Gigabyte G27F

If you can find it for around $250 (we tested it when it was $220), Gigabyte’s G27F is the cheapest 27-inch on this page, but still delivers stellar gaming performance, elevated by fantastic overdrive that it’s one of the best implementations we’ve seen lately. At the maximum setting, the monitor’s overdrive provided an image with no visible blur or ghost artifacts.

In terms of speed, this 1080p display competed well against other 144Hz monitors when it comes to response time and input lag. And speaking of that FHD resolution, the G27F’s fast refresh rate made up for its low pixel density when reaching 144 fps. In terms of image quality, this display offers a rich, saturated color and contrast ratio that hits an impressive 1,165:1 after our recommended calibration settings (see page 1 of our review). At this price point, the G27F is hard to beat in the 27-inch category.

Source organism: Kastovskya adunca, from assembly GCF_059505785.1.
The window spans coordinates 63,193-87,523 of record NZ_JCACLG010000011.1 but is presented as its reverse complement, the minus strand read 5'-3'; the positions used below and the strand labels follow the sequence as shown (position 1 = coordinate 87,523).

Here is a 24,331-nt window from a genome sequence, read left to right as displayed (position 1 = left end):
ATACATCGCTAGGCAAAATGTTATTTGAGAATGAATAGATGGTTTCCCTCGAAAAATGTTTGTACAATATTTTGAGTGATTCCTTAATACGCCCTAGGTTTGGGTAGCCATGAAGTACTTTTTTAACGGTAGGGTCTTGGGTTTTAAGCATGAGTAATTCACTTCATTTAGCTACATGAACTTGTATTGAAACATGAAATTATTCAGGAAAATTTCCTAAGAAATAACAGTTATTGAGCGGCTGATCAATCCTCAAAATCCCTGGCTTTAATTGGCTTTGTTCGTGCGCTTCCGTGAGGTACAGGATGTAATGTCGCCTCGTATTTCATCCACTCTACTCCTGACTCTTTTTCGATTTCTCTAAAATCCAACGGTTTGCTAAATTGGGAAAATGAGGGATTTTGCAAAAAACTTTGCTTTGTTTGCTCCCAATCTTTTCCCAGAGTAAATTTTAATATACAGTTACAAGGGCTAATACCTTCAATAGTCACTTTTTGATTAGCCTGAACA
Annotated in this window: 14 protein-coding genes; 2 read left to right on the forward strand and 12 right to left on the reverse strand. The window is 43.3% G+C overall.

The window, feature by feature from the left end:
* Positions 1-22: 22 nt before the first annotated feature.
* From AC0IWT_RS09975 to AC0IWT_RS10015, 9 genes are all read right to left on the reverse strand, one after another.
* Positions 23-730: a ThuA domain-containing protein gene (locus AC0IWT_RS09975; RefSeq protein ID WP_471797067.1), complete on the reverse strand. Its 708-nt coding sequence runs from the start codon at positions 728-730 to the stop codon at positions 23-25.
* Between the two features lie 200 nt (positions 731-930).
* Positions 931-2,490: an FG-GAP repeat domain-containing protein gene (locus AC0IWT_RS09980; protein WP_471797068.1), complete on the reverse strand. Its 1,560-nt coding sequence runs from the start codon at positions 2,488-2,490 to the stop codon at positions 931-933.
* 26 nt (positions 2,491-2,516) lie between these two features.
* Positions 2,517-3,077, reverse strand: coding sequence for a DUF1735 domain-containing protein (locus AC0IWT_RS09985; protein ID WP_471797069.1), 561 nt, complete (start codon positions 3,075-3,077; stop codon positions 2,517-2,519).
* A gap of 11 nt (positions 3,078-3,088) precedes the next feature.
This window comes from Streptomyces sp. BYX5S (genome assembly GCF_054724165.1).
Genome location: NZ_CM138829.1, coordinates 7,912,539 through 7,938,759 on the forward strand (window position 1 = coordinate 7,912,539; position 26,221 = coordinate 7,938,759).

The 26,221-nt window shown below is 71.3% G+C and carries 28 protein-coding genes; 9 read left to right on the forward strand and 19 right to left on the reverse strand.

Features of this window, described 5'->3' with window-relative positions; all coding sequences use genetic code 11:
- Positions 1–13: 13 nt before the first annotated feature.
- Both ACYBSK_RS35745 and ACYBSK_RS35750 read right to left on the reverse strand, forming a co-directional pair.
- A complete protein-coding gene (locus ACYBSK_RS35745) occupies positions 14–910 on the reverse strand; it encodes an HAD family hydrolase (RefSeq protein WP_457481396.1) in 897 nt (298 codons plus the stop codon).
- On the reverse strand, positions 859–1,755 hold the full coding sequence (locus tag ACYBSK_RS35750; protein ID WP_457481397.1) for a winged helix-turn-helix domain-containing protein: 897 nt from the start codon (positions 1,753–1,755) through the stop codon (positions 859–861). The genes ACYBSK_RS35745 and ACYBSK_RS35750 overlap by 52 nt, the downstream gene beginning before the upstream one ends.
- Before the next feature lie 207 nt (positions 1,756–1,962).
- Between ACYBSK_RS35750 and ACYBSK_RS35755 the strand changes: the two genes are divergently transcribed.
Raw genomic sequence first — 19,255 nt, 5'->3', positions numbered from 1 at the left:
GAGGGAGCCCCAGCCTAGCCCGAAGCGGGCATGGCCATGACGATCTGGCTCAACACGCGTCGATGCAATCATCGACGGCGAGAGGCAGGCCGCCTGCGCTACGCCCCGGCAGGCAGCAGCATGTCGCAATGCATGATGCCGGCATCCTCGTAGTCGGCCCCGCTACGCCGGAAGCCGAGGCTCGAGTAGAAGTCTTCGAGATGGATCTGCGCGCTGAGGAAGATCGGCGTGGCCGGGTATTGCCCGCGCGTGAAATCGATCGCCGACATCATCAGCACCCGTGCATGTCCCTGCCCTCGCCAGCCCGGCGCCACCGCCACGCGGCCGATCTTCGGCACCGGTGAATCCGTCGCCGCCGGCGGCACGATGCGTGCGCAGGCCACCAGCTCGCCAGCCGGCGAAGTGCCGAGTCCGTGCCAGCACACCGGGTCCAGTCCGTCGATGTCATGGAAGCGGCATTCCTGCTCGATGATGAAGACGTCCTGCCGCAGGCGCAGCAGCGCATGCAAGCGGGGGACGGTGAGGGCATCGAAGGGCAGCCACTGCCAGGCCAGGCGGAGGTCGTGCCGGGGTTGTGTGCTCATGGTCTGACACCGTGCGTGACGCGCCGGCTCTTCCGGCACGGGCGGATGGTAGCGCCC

If you like your games to look more colorful, the MSI Optix MAG274QRF-QD is the best gaming monitor for your rig. This monitor had the widest color gamut we’ve ever recorded: 112.19% DCI-P3 after our recommended calibration. 90% of the DCI-P3 would be impressive, so this is a full color display. Contrast is also strong for an IPS panel, reaching 1,129.1:1 after our calibration. And for those who care about speed, this 165 Hz display has kept up with the 170 Hz Gigabyte M27Q in our tests